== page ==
By AMY WOLD
Advocate staff writer
June 26, 2012
NEW ORLEANS — Getting sediment out of the river and into the marsh and barrier islands can be costly, but can also be the most effective way to quickly build coastal restoration projects in areas that are rapidly deteriorating, according to speakers at a conference Monday.
Outlining three of these types of projects was among presentations delivered at the State of the Coast: Preparing for a Changing Future conference in New Orleans.
The three-day conference organized by the Coalition to Restore Coastal Louisiana in partnership with the state Coastal Protection and Restoration Authority brings together researchers, policy makers and nonprofit organizations for updates on the status of coastal restoration and protection efforts in Louisiana.
One of the presentations on the conference’s opening day highlighted three ways river sediment can be used to help with restoration and protection efforts.
Although projects that will divert sediment and water from rivers are in development, they are designed to hopefully build land over time.
“Natural deltaic building processes take time,” said Paul Tschirky, senior coastal engineer with the Moffatt and Nichol engineering firm’s Baton Rouge office. “In some areas, we have severely degraded marsh and you don’t have that time.”
By using material that is dredged for navigation purposes or dredging river bottoms and then transporting that material by pipeline, the land can be built quicker in some areas. In other areas, sediment from river bottoms can be transported to areas that are too far away from river sources to get much benefit from future diversions.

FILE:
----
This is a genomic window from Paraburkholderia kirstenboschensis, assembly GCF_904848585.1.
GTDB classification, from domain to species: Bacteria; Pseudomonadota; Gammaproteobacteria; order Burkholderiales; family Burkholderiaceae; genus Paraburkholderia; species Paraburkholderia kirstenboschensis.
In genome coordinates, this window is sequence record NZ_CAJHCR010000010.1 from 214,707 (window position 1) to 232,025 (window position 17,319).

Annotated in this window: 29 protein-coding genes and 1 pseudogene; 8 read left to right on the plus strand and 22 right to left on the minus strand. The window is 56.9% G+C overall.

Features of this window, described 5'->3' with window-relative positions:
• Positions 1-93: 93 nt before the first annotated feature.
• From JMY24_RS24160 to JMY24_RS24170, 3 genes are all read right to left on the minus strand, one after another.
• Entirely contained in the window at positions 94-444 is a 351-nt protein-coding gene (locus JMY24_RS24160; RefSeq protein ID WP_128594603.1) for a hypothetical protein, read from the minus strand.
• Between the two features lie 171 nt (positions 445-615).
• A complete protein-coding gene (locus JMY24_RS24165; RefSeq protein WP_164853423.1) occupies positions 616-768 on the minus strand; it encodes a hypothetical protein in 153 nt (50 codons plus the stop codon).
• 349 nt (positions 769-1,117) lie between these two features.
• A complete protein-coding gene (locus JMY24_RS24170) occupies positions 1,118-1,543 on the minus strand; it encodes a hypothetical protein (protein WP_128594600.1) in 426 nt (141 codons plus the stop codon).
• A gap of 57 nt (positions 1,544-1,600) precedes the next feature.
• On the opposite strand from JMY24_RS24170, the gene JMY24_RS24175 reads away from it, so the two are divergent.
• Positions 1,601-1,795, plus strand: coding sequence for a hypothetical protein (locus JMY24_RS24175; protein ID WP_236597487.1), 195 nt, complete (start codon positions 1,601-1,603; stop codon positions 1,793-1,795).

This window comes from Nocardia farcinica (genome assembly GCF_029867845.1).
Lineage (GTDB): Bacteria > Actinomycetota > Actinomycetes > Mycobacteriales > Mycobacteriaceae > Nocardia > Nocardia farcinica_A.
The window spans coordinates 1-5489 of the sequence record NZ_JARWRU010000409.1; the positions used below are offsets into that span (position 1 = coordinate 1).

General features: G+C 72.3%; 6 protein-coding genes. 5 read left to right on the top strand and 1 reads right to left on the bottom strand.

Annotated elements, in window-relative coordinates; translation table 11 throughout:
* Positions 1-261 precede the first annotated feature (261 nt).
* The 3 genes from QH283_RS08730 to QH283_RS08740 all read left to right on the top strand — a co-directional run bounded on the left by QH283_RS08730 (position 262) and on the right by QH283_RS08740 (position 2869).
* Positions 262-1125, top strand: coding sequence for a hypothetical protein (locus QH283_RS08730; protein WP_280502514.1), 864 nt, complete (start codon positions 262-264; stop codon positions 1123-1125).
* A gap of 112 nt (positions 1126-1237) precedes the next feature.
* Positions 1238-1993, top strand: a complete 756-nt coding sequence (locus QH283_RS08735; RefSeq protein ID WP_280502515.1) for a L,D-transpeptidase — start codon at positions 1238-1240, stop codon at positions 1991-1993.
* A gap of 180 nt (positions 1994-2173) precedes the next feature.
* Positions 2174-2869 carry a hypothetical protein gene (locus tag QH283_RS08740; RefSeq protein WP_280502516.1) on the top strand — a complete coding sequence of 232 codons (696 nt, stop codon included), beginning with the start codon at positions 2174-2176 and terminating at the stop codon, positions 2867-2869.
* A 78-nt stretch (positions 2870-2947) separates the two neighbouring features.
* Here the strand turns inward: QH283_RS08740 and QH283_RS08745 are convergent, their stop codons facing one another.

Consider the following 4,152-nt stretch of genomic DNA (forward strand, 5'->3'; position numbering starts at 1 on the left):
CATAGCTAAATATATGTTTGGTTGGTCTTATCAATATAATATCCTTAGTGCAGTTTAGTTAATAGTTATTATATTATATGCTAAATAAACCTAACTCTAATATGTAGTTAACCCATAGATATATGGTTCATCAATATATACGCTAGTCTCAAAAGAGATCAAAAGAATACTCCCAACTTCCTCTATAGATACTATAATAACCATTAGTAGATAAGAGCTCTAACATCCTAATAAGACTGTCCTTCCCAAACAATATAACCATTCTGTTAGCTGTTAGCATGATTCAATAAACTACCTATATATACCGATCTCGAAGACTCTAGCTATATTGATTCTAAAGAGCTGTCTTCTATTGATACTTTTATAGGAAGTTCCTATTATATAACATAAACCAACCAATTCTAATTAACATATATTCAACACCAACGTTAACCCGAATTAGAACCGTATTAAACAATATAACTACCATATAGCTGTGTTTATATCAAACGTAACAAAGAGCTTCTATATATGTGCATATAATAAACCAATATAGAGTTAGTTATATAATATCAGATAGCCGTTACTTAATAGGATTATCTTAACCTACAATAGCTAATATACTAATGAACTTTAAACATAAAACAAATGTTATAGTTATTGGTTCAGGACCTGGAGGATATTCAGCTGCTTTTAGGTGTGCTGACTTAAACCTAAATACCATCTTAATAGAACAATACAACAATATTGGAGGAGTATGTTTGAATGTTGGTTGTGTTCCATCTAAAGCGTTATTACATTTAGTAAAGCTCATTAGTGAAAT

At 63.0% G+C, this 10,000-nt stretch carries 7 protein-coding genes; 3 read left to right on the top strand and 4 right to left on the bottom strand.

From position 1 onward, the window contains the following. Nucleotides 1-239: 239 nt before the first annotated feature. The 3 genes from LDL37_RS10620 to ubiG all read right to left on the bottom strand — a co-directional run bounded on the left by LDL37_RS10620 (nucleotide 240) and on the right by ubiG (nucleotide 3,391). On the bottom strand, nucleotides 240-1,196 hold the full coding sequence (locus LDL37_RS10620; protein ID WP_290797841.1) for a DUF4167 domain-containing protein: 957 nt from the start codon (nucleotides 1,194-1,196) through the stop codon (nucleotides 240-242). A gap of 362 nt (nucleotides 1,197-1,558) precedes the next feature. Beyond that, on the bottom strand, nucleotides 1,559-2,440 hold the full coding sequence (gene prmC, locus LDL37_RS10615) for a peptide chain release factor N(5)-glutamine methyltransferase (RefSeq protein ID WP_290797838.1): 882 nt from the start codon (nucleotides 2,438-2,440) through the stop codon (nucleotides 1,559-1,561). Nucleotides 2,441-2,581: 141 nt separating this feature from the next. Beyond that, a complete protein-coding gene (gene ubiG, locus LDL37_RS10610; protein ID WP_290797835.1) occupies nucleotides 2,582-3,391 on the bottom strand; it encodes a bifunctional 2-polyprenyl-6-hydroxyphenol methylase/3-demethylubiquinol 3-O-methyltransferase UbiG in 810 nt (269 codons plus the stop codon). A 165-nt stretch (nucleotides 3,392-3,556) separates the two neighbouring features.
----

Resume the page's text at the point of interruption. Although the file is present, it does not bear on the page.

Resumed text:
Tschirky explained the work being done now to plan for and design a long distance pipeline that would take sediment from the Mississippi River and run it to areas north of Barataria Bay for restoration projects. The work involves the state as well as Plaquemines, Jefferson and Lafourche parishes. A pipeline corridor would help connect areas that are already approved for marsh creation projects.
“There’s a real opportunity here for synergy to combine those,” Tschirky said of the restoration projects. “The main constraint is dollars.”
In a similar project that was approved for construction in May, sediment from the Mississippi River will be mined and then shipped to Scofield Island to add material to the island which has a historic rate of erosion of 16.5 feet per year, said Jason Lanclos, restoration engineer supervisor with the state Coastal Protection and Restoration Authority.
The island, located about 11 miles west of Venice, will ultimately have 610 acres built with 240 of those being dune and beach material from the river and a 370-acre marsh platform from material dredged offshore, Lanclos said.
One of the project’s goals is to see how the quality of Mississippi River sand holds up on barrier islands as compared to the previous use of limited offshore sand deposits.
Another aspect of using river sediment is putting material dredged for navigation purposes by putting the sediment into nearby marsh areas. A program that was authorized in the federal Water Resources Development Act 2007
Bill Hicks, project manager with the beneficial use of dredge material program with the Corps of Engineers, said the program would involved federally maintained waterways. The program would pay the cost of anything above what the current dredging program pays for, such as transporting dredged material into marsh areas, he said.
Initially, any project that would use the dredged material would need to be within 15 miles of the dredging work, he said. Currently, the corps is drafting a cost share agreement with the state and are hoping to have that ready by June or July this year, Hicks said.